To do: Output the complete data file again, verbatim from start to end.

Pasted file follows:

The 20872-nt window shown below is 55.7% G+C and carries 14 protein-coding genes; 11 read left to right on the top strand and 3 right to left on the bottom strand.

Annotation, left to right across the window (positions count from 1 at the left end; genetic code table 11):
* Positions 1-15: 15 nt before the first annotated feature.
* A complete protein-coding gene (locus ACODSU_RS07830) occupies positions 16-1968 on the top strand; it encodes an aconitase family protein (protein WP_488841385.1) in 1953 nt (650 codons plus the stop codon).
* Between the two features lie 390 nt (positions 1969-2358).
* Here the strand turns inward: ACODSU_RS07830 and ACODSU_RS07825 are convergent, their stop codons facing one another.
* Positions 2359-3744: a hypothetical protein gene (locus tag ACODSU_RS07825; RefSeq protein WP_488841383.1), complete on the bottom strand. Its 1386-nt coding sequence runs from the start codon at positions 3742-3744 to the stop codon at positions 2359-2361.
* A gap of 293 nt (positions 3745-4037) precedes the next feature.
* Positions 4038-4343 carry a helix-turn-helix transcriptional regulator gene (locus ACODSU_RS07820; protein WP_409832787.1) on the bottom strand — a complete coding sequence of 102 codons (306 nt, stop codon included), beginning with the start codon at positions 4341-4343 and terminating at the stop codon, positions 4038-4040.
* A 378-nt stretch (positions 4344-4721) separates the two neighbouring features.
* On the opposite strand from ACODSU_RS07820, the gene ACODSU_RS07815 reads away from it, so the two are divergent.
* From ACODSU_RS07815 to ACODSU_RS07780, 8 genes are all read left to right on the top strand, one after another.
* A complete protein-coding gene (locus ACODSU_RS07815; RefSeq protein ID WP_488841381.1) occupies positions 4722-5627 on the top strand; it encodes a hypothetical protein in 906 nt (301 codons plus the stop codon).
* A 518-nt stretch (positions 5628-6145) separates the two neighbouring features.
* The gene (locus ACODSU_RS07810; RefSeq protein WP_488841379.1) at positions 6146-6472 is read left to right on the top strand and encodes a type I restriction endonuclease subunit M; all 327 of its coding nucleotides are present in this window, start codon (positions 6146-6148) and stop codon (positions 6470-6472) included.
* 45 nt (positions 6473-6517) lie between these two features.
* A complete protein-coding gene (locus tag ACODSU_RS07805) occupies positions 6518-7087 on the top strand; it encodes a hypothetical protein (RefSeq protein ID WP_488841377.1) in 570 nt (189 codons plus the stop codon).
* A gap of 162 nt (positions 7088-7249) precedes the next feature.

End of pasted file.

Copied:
The 20872-nt window shown below is 55.7% G+C and carries 14 protein-coding genes; 11 read left to right on the top strand and 3 right to left on the bottom strand.

Annotation, left to right across the window (positions count from 1 at the left end; genetic code table 11):
* Positions 1-15: 15 nt before the first annotated feature.
* A complete protein-coding gene (locus ACODSU_RS07830) occupies positions 16-1968 on the top strand; it encodes an aconitase family protein (protein WP_488841385.1) in 1953 nt (650 codons plus the stop codon).
* Between the two features lie 390 nt (positions 1969-2358).
* Here the strand turns inward: ACODSU_RS07830 and ACODSU_RS07825 are convergent, their stop codons facing one another.
* Positions 2359-3744: a hypothetical protein gene (locus tag ACODSU_RS07825; RefSeq protein WP_488841383.1), complete on the bottom strand. Its 1386-nt coding sequence runs from the start codon at positions 3742-3744 to the stop codon at positions 2359-2361.
* A gap of 293 nt (positions 3745-4037) precedes the next feature.
* Positions 4038-4343 carry a helix-turn-helix transcriptional regulator gene (locus ACODSU_RS07820; protein WP_409832787.1) on the bottom strand — a complete coding sequence of 102 codons (306 nt, stop codon included), beginning with the start codon at positions 4341-4343 and terminating at the stop codon, positions 4038-4040.
* A 378-nt stretch (positions 4344-4721) separates the two neighbouring features.
* On the opposite strand from ACODSU_RS07820, the gene ACODSU_RS07815 reads away from it, so the two are divergent.
* From ACODSU_RS07815 to ACODSU_RS07780, 8 genes are all read left to right on the top strand, one after another.
* A complete protein-coding gene (locus ACODSU_RS07815; RefSeq protein ID WP_488841381.1) occupies positions 4722-5627 on the top strand; it encodes a hypothetical protein in 906 nt (301 codons plus the stop codon).
* A 518-nt stretch (positions 5628-6145) separates the two neighbouring features.
* The gene (locus ACODSU_RS07810; RefSeq protein WP_488841379.1) at positions 6146-6472 is read left to right on the top strand and encodes a type I restriction endonuclease subunit M; all 327 of its coding nucleotides are present in this window, start codon (positions 6146-6148) and stop codon (positions 6470-6472) included.
* 45 nt (positions 6473-6517) lie between these two features.
* A complete protein-coding gene (locus tag ACODSU_RS07805) occupies positions 6518-7087 on the top strand; it encodes a hypothetical protein (RefSeq protein ID WP_488841377.1) in 570 nt (189 codons plus the stop codon).
* A gap of 162 nt (positions 7088-7249) precedes the next feature.